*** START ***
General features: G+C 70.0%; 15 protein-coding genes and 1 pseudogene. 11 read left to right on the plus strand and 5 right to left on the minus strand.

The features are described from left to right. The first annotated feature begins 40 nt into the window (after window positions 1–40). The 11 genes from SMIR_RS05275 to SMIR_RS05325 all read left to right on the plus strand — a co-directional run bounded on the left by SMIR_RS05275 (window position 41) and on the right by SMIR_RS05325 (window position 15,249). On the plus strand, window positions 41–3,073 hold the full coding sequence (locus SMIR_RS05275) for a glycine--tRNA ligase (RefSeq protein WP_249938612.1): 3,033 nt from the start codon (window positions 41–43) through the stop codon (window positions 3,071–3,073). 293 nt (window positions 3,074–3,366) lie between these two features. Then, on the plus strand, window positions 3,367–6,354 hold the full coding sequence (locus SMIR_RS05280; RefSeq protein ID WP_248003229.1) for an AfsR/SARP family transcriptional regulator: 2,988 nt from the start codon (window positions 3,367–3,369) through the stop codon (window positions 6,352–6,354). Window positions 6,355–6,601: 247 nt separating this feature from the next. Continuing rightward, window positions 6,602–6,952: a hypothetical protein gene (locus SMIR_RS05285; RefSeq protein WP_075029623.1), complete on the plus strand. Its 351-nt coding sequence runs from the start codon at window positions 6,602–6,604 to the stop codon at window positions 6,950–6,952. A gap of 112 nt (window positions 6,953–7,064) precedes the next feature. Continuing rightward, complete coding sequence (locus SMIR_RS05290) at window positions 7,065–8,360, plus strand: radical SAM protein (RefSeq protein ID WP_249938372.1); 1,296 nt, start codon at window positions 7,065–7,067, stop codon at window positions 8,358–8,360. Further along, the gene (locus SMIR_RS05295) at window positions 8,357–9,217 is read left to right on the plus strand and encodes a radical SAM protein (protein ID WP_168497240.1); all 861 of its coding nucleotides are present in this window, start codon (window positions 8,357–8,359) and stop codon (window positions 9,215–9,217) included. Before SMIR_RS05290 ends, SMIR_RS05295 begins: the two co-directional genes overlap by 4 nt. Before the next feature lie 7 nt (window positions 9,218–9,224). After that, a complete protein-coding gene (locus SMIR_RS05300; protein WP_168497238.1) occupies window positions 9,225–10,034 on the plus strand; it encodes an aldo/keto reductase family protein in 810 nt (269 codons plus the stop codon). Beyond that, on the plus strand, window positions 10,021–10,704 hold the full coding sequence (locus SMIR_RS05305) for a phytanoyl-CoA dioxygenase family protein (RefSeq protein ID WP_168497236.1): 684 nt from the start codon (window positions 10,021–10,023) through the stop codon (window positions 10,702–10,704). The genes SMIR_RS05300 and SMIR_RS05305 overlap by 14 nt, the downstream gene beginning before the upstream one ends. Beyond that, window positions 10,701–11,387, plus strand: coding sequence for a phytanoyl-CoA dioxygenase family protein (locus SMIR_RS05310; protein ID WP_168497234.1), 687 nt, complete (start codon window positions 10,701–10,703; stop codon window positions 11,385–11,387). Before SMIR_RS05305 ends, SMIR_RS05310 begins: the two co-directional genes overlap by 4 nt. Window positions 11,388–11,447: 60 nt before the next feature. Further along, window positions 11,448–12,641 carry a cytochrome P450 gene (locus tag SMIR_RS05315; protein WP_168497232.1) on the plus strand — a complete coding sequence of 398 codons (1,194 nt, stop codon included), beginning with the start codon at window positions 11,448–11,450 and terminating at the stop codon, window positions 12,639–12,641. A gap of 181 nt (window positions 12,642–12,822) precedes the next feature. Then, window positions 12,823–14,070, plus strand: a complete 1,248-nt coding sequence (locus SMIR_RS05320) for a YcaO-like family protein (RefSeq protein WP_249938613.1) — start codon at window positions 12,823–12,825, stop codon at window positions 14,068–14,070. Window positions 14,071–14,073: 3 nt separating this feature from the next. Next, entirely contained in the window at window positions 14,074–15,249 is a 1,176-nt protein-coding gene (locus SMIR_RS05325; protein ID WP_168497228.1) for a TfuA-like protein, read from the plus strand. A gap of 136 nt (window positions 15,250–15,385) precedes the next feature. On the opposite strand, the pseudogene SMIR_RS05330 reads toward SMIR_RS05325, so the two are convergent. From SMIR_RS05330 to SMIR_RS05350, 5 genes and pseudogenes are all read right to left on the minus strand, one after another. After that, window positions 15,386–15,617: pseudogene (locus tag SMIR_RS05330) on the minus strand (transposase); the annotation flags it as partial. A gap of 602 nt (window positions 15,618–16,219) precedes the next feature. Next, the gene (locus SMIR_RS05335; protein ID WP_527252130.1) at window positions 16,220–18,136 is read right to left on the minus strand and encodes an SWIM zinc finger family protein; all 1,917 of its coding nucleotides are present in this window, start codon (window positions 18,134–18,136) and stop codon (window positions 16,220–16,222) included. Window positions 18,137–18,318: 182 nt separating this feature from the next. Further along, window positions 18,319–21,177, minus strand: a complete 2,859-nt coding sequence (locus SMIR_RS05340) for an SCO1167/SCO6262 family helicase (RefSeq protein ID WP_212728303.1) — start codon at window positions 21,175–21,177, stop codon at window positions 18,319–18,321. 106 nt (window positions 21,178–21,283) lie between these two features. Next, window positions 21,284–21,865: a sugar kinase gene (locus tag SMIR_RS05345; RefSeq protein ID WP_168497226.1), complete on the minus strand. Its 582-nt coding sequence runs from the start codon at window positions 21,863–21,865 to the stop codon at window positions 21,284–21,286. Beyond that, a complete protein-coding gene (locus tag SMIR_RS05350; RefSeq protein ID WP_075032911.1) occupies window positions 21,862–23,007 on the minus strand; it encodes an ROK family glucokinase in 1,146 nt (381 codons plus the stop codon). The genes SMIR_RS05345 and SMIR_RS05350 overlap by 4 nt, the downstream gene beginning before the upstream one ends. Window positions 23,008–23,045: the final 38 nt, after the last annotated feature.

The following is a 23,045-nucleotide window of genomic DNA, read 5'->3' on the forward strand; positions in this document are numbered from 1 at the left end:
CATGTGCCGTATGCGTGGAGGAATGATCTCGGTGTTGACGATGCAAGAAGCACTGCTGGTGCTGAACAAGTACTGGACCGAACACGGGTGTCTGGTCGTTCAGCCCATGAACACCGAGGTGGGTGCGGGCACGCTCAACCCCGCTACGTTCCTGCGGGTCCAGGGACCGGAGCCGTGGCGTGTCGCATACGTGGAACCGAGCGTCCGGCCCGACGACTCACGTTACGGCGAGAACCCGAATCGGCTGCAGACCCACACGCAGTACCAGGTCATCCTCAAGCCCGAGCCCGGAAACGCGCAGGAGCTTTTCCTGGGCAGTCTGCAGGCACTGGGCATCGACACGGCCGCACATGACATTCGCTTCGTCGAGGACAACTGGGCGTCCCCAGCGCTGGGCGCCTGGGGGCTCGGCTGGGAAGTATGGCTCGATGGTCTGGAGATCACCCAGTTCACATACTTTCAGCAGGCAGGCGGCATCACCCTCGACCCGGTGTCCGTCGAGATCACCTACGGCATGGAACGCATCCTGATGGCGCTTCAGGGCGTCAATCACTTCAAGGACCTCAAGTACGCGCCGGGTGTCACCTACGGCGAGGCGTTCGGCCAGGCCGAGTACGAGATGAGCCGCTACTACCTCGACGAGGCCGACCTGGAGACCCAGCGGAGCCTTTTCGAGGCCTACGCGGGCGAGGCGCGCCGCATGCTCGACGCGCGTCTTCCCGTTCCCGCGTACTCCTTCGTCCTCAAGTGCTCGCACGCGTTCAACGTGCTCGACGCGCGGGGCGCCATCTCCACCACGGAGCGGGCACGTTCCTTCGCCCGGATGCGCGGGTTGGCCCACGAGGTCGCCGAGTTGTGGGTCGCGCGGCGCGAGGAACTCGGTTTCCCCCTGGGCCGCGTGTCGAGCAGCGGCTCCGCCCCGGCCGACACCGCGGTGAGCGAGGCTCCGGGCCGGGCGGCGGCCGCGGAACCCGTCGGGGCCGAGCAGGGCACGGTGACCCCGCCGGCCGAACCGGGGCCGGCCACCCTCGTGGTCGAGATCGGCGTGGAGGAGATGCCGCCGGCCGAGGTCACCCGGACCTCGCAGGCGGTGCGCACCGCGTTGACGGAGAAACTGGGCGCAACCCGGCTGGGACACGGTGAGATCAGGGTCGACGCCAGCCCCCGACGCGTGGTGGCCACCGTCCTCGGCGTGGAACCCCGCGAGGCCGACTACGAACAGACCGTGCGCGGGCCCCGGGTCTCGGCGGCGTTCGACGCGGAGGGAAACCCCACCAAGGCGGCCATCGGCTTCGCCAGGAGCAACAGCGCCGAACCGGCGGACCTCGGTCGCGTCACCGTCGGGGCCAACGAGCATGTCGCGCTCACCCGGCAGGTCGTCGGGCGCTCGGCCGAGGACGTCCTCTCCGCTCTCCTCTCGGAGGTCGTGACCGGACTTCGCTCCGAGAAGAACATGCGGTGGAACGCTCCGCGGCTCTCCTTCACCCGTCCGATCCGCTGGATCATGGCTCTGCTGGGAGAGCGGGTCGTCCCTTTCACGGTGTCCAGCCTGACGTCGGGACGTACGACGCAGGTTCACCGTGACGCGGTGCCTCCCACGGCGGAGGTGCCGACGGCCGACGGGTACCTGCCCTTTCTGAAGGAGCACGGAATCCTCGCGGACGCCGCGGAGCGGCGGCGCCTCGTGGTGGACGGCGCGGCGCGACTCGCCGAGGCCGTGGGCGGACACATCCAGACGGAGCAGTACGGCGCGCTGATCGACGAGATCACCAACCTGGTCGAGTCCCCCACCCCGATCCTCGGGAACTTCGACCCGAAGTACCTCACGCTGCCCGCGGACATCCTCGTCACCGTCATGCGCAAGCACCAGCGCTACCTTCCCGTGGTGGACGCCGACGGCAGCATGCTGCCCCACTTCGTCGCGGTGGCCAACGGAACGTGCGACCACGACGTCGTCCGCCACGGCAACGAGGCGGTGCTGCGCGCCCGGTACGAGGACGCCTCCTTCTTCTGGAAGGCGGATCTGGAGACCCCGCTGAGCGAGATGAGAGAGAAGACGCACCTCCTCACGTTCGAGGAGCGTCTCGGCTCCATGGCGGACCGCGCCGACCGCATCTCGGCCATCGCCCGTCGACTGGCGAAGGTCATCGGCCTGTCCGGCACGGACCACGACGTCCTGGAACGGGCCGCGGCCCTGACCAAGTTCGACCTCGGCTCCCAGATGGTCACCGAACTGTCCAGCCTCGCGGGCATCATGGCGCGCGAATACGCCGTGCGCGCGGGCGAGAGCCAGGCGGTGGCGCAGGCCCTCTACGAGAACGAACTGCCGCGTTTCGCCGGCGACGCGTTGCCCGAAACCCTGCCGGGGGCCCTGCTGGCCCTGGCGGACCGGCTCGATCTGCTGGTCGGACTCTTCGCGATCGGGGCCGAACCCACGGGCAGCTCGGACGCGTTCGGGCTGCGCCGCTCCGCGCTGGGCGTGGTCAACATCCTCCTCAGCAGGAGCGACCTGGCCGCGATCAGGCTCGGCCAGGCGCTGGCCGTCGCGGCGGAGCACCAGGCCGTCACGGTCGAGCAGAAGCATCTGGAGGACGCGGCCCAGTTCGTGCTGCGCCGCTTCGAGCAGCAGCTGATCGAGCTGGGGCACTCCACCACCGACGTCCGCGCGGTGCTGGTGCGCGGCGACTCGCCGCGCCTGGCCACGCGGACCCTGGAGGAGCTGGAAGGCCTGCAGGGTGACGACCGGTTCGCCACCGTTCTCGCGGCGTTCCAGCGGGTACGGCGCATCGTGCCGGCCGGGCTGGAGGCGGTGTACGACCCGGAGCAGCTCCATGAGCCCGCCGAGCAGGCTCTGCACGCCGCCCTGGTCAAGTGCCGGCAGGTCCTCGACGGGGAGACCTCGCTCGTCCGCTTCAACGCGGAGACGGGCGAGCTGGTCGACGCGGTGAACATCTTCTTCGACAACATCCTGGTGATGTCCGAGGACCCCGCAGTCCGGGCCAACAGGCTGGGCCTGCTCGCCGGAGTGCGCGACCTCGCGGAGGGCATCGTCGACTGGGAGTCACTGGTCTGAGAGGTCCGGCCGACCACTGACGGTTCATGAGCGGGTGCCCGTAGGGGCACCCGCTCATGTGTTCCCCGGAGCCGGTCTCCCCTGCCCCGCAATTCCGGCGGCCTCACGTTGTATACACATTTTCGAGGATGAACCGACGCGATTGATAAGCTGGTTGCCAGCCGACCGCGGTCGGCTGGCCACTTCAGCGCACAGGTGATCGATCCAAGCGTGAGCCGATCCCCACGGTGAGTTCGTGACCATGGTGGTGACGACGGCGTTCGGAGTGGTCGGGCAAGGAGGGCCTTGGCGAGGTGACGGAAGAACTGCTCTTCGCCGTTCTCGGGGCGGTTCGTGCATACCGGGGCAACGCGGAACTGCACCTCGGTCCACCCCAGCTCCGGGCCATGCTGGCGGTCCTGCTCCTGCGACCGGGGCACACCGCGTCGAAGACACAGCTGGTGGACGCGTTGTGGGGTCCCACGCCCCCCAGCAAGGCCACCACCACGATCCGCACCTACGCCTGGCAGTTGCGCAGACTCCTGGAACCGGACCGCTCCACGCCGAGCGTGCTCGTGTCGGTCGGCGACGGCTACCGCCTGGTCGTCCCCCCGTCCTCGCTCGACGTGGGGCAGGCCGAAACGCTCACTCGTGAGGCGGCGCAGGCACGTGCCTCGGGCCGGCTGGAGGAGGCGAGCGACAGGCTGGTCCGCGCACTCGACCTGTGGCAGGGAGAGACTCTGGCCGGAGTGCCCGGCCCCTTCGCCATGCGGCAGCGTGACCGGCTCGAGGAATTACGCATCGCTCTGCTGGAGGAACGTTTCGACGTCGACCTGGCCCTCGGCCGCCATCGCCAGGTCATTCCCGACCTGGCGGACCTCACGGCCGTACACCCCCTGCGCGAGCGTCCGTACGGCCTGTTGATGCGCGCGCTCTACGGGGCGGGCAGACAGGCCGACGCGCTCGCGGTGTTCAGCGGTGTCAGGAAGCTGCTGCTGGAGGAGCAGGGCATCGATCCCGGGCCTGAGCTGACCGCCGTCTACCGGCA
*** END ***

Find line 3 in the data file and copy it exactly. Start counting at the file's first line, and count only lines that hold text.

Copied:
The following is a 23,045-nucleotide window of genomic DNA, read 5'->3' on the forward strand; positions in this document are numbered from 1 at the left end: